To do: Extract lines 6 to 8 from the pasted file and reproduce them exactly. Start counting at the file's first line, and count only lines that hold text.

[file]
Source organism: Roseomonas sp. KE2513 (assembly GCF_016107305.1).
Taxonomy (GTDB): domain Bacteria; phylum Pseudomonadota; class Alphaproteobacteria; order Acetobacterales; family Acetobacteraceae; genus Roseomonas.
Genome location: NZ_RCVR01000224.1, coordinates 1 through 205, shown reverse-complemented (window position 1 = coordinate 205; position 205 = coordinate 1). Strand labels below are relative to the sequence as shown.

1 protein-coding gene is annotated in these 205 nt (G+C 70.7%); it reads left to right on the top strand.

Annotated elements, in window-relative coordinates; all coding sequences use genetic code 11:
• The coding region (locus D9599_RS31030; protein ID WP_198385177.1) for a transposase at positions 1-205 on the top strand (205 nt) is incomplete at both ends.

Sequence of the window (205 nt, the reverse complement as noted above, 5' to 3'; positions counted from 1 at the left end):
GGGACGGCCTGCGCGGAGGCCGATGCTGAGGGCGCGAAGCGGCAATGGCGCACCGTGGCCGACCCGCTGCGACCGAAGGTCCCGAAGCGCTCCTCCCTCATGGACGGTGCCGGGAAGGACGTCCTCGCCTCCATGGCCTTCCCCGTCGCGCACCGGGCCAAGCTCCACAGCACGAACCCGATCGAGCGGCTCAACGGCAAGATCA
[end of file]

• The coding region (locus D9599_RS31030; protein ID WP_198385177.1) for a transposase at positions 1-205 on the top strand (205 nt) is incomplete at both ends.

Sequence of the window (205 nt, the reverse complement as noted above, 5' to 3'; positions counted from 1 at the left end):
GGGACGGCCTGCGCGGAGGCCGATGCTGAGGGCGCGAAGCGGCAATGGCGCACCGTGGCCGACCCGCTGCGACCGAAGGTCCCGAAGCGCTCCTCCCTCATGGACGGTGCCGGGAAGGACGTCCTCGCCTCCATGGCCTTCCCCGTCGCGCACCGGGCCAAGCTCCACAGCACGAACCCGATCGAGCGGCTCAACGGCAAGATCA